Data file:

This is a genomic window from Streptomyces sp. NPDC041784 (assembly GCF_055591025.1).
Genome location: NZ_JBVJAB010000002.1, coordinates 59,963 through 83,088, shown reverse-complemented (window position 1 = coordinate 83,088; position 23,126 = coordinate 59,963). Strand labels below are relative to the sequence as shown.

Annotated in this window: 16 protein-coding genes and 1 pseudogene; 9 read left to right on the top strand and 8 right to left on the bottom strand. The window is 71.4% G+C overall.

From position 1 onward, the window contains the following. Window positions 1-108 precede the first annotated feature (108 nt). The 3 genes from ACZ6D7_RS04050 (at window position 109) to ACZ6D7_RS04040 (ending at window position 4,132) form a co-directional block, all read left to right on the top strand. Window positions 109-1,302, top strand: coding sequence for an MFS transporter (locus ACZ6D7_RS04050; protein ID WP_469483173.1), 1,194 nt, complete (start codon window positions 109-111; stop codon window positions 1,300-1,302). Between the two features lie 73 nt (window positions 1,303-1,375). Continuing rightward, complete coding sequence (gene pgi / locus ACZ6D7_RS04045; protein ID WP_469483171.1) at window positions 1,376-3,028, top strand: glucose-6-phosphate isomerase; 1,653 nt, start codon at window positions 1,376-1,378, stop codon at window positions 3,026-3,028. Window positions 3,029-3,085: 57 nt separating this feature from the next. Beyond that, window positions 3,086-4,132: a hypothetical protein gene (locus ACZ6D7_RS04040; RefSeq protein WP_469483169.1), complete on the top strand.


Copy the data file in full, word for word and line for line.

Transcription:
This is a genomic window from Streptomyces sp. NPDC041784 (assembly GCF_055591025.1).
Genome location: NZ_JBVJAB010000002.1, coordinates 59,963 through 83,088, shown reverse-complemented (window position 1 = coordinate 83,088; position 23,126 = coordinate 59,963). Strand labels below are relative to the sequence as shown.

Annotated in this window: 16 protein-coding genes and 1 pseudogene; 9 read left to right on the top strand and 8 right to left on the bottom strand. The window is 71.4% G+C overall.

From position 1 onward, the window contains the following. Window positions 1-108 precede the first annotated feature (108 nt). The 3 genes from ACZ6D7_RS04050 (at window position 109) to ACZ6D7_RS04040 (ending at window position 4,132) form a co-directional block, all read left to right on the top strand. Window positions 109-1,302, top strand: coding sequence for an MFS transporter (locus ACZ6D7_RS04050; protein ID WP_469483173.1), 1,194 nt, complete (start codon window positions 109-111; stop codon window positions 1,300-1,302). Between the two features lie 73 nt (window positions 1,303-1,375). Continuing rightward, complete coding sequence (gene pgi / locus ACZ6D7_RS04045; protein ID WP_469483171.1) at window positions 1,376-3,028, top strand: glucose-6-phosphate isomerase; 1,653 nt, start codon at window positions 1,376-1,378, stop codon at window positions 3,026-3,028. Window positions 3,029-3,085: 57 nt separating this feature from the next. Beyond that, window positions 3,086-4,132: a hypothetical protein gene (locus ACZ6D7_RS04040; RefSeq protein WP_469483169.1), complete on the top strand.